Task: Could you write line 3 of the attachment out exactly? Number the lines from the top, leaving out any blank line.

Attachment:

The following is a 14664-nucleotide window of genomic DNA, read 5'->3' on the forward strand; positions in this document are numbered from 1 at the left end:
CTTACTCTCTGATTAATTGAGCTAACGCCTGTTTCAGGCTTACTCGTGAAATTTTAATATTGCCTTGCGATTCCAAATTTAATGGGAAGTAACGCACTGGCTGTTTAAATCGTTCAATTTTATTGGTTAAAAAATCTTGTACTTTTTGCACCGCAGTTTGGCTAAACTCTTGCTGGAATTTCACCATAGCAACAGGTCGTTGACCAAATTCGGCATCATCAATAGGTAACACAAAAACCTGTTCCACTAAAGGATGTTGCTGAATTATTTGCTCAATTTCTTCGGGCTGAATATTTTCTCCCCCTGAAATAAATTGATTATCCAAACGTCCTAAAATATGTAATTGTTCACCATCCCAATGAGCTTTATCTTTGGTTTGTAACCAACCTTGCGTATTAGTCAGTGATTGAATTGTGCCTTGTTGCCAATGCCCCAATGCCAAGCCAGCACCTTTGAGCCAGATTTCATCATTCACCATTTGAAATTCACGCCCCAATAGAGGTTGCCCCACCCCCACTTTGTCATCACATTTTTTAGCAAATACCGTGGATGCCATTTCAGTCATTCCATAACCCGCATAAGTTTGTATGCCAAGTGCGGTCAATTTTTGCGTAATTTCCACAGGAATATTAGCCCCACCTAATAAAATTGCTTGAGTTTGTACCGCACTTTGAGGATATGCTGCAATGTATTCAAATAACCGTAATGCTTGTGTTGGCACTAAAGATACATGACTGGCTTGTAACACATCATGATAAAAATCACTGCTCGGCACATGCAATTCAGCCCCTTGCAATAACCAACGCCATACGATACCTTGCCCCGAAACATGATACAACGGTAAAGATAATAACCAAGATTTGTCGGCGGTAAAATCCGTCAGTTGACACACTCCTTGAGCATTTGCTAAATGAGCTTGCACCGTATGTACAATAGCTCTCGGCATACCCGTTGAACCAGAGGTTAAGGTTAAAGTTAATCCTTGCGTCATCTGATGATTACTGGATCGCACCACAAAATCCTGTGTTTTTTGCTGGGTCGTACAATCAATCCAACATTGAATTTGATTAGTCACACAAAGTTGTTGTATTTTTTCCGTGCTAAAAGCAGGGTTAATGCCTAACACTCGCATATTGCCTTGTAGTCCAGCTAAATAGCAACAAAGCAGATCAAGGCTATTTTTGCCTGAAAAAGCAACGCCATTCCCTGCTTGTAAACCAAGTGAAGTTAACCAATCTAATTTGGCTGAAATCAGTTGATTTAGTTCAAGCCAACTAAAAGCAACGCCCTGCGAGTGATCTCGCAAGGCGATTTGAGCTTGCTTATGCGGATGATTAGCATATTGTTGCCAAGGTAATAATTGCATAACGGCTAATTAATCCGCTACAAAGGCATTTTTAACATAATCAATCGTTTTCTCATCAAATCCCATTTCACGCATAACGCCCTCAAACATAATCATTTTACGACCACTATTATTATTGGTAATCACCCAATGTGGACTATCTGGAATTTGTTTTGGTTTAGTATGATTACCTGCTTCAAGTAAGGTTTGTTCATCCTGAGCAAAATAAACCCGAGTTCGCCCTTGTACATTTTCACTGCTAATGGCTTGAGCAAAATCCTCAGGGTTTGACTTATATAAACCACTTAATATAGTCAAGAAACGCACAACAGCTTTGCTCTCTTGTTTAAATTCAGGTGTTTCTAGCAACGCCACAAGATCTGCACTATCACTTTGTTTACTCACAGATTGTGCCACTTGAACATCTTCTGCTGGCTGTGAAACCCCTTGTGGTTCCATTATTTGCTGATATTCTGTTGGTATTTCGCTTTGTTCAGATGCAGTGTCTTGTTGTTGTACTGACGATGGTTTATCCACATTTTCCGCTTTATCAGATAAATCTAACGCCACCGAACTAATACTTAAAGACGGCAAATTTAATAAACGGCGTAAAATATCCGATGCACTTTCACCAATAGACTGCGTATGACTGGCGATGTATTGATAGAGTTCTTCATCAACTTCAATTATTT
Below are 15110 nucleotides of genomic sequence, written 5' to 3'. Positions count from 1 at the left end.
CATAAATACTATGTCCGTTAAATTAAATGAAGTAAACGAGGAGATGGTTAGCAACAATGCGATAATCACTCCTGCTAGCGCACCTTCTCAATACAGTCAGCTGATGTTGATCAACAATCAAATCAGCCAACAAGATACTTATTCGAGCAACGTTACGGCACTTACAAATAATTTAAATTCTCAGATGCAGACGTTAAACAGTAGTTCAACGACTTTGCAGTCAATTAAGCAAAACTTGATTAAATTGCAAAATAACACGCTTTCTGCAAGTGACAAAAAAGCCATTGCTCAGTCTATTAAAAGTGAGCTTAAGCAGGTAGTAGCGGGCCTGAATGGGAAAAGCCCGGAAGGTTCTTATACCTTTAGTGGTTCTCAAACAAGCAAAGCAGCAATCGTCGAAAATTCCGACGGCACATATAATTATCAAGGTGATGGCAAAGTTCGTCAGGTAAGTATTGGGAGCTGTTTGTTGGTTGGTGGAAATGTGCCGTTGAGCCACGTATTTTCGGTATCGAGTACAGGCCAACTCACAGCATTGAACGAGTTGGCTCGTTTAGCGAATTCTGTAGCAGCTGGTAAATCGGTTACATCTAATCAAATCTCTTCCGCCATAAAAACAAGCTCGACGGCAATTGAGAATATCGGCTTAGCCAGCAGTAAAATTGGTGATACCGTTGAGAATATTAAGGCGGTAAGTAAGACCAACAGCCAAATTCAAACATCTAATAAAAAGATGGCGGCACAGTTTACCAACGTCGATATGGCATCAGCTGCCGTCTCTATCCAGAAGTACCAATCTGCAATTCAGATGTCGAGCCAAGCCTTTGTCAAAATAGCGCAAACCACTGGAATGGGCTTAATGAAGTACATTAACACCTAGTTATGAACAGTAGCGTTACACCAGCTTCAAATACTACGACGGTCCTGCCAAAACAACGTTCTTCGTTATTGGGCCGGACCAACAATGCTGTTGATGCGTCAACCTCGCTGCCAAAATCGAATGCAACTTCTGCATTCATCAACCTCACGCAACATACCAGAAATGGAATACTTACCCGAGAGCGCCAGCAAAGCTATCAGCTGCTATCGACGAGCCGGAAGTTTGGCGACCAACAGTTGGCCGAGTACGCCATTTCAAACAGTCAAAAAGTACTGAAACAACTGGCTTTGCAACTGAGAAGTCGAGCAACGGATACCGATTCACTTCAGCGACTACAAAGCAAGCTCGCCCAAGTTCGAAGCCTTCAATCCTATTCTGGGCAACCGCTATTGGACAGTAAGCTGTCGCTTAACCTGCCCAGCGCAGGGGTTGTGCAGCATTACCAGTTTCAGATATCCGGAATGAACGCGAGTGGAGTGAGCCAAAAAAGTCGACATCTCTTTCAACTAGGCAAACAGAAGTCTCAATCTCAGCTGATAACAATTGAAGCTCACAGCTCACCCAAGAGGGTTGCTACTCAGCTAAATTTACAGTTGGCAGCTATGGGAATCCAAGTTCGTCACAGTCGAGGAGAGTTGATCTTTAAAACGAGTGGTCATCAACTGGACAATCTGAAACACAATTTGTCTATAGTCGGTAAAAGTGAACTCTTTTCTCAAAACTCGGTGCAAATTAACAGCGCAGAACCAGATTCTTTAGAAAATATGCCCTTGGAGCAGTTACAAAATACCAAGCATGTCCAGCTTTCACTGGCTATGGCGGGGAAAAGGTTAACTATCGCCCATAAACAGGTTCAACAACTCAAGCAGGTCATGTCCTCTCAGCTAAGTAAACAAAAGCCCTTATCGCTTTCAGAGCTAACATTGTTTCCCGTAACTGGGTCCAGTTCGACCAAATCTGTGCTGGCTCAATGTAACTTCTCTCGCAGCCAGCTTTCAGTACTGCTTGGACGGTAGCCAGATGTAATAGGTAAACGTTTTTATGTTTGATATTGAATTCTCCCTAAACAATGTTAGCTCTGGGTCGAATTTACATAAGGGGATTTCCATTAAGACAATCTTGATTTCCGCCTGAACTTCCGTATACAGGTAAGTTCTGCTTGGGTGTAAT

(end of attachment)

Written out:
Below are 15110 nucleotides of genomic sequence, written 5' to 3'. Positions count from 1 at the left end.